President Barack Obama
Wednesday, 25 May 2011
THE WHITE HOUSE
THE PRESIDENT: Thank you very much. Thank you. (Applause.)
My Lord Chancellor, Mr. Speaker, Mr. Prime Minister, my lords, and members of the House of Commons:
I have known few greater honors than the opportunity to address the Mother of Parliaments at Westminster Hall. I am told that the last three speakers here have been the Pope, Her Majesty the Queen, and Nelson Mandela — which is either a very high bar or the beginning of a very funny joke. (Laughter.)
I come here today to reaffirm one of the oldest, one of the strongest alliances the world has ever known. It’s long been said that the United States and the United Kingdom share a special relationship. And since we also share an especially active press corps, that relationship is often analyzed and overanalyzed for the slightest hint of stress or strain.
Of course, all relationships have their ups and downs. Admittedly, ours got off on the wrong foot with a small scrape about tea and taxes. (Laughter.) There may also have been some hurt feelings when the White House was set on fire during the War of 1812. (Laughter.) But fortunately, it’s been smooth sailing ever since.
The reason for this close friendship doesn’t just have to do with our shared history, our shared heritage; our ties of language and culture; or even the strong partnership between our governments. Our relationship is special because of the values and beliefs that have united our people through the ages.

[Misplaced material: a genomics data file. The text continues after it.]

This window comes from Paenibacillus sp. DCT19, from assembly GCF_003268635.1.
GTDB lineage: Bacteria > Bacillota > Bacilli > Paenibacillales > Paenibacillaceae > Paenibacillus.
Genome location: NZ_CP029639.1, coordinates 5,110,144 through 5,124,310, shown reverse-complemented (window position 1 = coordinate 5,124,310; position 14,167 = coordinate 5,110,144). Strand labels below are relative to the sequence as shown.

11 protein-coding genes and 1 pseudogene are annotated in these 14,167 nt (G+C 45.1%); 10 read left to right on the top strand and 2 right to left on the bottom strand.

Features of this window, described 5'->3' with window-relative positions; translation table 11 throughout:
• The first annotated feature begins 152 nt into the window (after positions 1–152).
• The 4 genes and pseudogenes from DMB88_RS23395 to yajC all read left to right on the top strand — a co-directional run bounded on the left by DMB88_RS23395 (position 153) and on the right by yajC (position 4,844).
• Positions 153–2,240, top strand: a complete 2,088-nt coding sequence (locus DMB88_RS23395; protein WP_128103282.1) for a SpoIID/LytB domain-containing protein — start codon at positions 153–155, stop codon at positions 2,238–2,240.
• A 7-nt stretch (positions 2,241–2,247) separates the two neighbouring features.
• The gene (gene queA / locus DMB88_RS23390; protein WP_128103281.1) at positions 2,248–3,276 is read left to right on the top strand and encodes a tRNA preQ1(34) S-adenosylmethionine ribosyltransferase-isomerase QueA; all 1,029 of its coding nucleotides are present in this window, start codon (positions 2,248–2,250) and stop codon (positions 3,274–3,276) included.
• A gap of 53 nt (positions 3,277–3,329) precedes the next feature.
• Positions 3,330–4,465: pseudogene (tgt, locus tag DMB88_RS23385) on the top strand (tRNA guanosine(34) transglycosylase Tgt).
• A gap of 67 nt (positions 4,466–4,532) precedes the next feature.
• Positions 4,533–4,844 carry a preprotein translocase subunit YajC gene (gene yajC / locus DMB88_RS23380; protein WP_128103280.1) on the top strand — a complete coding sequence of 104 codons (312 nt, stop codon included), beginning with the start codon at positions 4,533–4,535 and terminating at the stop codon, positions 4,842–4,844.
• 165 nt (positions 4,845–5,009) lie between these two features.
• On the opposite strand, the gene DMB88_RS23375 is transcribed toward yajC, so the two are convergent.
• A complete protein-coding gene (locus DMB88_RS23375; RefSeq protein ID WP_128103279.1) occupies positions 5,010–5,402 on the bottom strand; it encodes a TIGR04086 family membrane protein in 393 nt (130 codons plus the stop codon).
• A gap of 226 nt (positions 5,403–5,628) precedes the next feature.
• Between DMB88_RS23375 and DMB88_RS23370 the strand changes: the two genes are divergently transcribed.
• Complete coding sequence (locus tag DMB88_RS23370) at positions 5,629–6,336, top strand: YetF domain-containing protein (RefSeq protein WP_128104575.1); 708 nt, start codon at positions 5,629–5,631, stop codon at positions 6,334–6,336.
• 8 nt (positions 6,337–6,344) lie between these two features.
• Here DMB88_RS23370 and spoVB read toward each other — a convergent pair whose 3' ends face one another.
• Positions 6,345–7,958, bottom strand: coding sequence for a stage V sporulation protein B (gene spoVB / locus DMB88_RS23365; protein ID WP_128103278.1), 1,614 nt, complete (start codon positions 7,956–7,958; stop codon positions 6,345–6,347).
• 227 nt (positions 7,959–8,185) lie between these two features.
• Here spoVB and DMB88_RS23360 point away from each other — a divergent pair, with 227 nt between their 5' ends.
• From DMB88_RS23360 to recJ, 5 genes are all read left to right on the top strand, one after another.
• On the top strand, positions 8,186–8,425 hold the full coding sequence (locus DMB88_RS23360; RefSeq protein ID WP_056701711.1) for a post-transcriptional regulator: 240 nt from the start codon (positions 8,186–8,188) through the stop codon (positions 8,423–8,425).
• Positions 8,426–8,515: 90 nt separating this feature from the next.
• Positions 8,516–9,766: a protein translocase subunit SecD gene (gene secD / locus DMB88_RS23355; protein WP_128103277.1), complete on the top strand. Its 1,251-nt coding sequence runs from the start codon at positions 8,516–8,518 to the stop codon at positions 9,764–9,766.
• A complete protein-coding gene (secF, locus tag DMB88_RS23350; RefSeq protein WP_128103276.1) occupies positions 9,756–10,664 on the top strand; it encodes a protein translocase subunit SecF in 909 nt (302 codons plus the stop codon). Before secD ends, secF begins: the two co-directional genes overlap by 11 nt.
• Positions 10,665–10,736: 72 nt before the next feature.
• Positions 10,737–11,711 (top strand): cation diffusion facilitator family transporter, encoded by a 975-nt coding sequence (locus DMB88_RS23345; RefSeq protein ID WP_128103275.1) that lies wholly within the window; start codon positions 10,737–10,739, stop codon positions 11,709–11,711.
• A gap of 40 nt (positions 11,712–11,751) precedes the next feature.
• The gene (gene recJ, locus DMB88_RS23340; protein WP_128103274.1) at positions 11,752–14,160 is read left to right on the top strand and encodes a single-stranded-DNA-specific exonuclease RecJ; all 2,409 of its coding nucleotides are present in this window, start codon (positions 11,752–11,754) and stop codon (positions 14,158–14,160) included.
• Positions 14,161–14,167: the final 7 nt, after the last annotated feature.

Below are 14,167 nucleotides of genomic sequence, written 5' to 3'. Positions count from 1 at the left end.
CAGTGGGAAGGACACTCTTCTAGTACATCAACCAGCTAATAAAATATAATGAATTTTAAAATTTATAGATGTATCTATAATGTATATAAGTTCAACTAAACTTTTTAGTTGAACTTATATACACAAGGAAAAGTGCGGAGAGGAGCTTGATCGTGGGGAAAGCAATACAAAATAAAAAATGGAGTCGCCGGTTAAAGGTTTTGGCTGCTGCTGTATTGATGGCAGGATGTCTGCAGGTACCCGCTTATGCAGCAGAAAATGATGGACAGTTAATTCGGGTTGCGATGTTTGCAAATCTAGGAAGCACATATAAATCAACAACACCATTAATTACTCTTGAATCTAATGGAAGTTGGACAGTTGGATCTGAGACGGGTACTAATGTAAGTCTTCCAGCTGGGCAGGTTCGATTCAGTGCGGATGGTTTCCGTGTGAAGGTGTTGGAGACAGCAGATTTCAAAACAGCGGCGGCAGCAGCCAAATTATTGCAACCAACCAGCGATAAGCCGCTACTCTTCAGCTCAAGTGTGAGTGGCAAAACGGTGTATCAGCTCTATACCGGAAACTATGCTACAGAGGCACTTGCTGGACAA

Centuries ago, when kings, emperors, and warlords reigned over much of the world, it was the English who first spelled out the rights and liberties of man in the Magna Carta. It was here, in this very hall, where the rule of law first developed, courts were established, disputes were settled, and citizens came to petition their leaders.
Over time, the people of this nation waged a long and sometimes bloody struggle to expand and secure their freedom from the crown. Propelled by the ideals of the Enlightenment, they would ultimately forge an English Bill of Rights, and invest the power to govern in an elected parliament that’s gathered here today.
What began on this island would inspire millions throughout the continent of Europe and across the world. But perhaps no one drew greater inspiration from these notions of freedom than your rabble-rousing colonists on the other side of the Atlantic. As Winston Churchill said, the “…Magna Carta, the Bill of Rights, Habeas Corpus, trial by jury, and English common law find their most famous expression in the American Declaration of Independence.”
For both of our nations, living up to the ideals enshrined in these founding documents has sometimes been difficult, has always been a work in progress. The path has never been perfect. But through the struggles of slaves and immigrants, women and ethnic minorities, former colonies and persecuted religions, we have learned better than most that the longing for freedom and human dignity is not English or American or Western –- it is universal, and it beats in every heart. Perhaps that’s why there are few nations that stand firmer, speak louder, and fight harder to defend democratic values around the world than the United States and the United Kingdom.